A growing number of schools and colleges are defying Boris Johnson by asking older pupils to wear face masks in corridors and communal areas.
The Government’s official advice against masks at school was dealt a blow today when the founder of a major group of 52 schools announced that it is ordering masks which will be colour coded for different year groups.
The Evening Standard understands that Mayor of London Sadiq Khan, who led calls to make masks compulsory on public transport, is examining the issue and moving in the direction of backing masks for older pupils in corridors where they cannot socially distance properly.
Conservative former education secretary Justine Greening said masks “should be considered” to see if they could help the safe return of all pupils next week.
Pressure was building on the Prime Minister to order a U-turn at Westminster as Nicola Sturgeon’s Scottish education secretary confirmed that from Monday there will be “obligatory guidance” to schools north of the border for pupils to wear a face covering when moving around corridors and confined shared spaces.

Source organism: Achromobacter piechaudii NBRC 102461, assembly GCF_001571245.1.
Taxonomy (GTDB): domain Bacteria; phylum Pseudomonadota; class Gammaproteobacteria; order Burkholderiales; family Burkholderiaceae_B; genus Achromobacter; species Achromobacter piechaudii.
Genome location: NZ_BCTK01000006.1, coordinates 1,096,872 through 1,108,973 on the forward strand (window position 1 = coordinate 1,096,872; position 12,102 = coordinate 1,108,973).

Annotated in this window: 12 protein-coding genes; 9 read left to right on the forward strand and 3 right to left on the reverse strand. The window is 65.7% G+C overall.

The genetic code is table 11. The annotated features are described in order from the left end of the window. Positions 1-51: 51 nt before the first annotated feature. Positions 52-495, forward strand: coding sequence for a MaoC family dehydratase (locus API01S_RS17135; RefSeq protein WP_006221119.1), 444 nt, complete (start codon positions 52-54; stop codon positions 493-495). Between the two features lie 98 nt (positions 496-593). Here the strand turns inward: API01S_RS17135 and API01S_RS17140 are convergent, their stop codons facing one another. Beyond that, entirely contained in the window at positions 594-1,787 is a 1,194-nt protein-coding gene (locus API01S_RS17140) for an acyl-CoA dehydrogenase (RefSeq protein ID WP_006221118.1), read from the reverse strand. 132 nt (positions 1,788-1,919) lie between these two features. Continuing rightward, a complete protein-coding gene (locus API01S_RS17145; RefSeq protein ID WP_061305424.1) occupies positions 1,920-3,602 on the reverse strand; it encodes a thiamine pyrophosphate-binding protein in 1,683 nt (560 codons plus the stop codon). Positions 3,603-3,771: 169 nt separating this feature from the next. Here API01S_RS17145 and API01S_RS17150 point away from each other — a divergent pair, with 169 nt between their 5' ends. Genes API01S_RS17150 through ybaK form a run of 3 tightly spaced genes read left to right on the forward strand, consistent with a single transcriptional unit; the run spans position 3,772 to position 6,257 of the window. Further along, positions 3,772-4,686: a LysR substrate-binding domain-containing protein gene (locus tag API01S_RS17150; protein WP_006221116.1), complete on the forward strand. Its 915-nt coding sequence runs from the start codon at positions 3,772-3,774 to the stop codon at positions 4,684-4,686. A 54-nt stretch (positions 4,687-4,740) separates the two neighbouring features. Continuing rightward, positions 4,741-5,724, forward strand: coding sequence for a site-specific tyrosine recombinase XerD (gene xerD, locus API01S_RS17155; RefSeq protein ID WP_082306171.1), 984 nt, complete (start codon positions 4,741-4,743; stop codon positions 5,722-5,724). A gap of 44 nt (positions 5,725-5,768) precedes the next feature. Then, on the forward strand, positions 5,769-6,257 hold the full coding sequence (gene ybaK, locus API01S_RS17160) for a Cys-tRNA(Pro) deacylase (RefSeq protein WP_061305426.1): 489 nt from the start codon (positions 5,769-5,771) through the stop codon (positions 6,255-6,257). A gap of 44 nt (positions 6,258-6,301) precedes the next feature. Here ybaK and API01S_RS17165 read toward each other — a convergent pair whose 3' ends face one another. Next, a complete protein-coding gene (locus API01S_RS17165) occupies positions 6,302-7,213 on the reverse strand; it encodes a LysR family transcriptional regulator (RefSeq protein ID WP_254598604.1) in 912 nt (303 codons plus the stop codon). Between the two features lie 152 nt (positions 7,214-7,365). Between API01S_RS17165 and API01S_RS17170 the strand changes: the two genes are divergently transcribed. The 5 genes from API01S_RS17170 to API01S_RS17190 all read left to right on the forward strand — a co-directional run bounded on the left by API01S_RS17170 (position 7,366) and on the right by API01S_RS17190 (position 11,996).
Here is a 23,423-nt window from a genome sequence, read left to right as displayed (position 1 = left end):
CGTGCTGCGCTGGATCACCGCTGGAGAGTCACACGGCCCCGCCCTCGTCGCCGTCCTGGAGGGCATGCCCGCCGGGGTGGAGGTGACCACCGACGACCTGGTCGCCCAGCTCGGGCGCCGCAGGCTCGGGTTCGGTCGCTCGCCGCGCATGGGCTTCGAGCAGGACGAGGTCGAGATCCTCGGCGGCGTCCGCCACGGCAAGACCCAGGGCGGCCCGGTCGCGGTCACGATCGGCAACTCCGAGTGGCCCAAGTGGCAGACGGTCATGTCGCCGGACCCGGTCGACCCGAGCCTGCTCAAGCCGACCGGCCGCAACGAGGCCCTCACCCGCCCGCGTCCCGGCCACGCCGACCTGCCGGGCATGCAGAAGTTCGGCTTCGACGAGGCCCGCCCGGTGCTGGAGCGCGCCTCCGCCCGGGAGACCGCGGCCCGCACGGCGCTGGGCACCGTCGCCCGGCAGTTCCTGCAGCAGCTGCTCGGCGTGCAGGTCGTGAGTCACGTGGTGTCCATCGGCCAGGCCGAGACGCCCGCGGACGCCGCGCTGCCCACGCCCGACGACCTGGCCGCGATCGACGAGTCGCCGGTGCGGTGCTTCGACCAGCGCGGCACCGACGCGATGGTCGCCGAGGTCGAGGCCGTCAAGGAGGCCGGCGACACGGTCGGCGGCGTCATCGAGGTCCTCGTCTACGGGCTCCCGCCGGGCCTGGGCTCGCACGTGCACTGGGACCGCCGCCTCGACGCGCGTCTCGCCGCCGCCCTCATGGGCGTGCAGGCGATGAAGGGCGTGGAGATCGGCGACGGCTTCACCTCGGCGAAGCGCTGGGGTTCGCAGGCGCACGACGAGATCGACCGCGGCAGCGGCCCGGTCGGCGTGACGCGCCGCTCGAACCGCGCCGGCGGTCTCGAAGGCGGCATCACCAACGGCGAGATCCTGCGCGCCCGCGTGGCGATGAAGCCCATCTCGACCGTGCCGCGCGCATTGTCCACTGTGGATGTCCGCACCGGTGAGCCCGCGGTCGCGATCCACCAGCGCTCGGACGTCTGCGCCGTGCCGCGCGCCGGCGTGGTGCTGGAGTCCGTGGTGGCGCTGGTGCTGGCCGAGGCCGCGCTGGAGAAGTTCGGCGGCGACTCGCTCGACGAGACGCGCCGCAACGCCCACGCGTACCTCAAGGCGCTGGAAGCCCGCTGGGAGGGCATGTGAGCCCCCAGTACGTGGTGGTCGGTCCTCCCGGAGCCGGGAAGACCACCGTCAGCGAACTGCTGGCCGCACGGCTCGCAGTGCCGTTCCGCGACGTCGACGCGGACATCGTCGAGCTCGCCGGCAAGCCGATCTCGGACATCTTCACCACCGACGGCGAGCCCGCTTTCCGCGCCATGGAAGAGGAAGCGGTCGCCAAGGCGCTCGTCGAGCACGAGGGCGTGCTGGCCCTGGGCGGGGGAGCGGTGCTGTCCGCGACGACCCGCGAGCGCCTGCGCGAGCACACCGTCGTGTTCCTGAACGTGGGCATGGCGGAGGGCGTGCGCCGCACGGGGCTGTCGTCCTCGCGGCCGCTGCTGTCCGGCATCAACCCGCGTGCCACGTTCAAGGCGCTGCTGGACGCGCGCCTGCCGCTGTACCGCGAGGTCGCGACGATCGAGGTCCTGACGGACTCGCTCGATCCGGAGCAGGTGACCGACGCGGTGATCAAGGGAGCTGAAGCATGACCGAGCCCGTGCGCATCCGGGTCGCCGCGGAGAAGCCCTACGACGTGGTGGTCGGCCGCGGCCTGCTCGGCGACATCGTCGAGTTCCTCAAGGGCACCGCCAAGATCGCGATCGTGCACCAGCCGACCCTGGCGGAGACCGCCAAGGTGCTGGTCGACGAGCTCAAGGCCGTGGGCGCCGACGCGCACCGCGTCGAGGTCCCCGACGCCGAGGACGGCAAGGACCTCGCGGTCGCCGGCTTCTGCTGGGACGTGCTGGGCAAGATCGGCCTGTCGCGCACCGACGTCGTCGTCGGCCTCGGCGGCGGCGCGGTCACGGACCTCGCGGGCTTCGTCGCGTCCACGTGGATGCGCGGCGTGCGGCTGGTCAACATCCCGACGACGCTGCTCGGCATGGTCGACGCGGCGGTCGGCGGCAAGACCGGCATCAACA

Business Secretary Alok Sharma said there were no current plans to change the guidance to English schools, which states that masks are not appropriate in school.
A No 10 spokesman yesterday said there were “no plans” to review the guidance on face coverings in schools.
The rebellion was given a boost when Steve Chalke, founder of the Oasis group of academies, revealed that it has started purchasing masks for its teachers and secondary school pupils to wear next week in certain shared spaces.
“Oasis has booked face visors & masks for all our school staff & masks (colour coded for year groups) for our secondary students for transition in corridors etc,” he tweeted. “We’re also booking extra space (offices, church halls etc.) for a number of our schools.”
But Mr Sharma told Sky News: “Public Health England has been very clear that they do not recommend the wearing of face masks in schools. And the reason for this is because pupils are obviously mixing in the same cohorts.”
England’s deputy chief medical officer, Jenny Harries, has said evidence on whether children over 12 should wear masks in schools was “not strong”.
But the World Health Organisation has said that over-12s should wear them in some circumstances. Geoff Barton, the general secretary of the Association of School and College Leaders, said parents were asking “why should [children] wear one in Scotland but not in England”?
He told Talk Radio: “It seems to me to be a reasonable question to ask.”
He added: “If we are going to have a screeching U-turn from the Government, could we have that now so that at least we can plan for the start of term?”
The Mayor has been consulting health experts and is said to be influenced by other countries where masks are worn in confined areas by older pupils who are more likely to transmit the virus.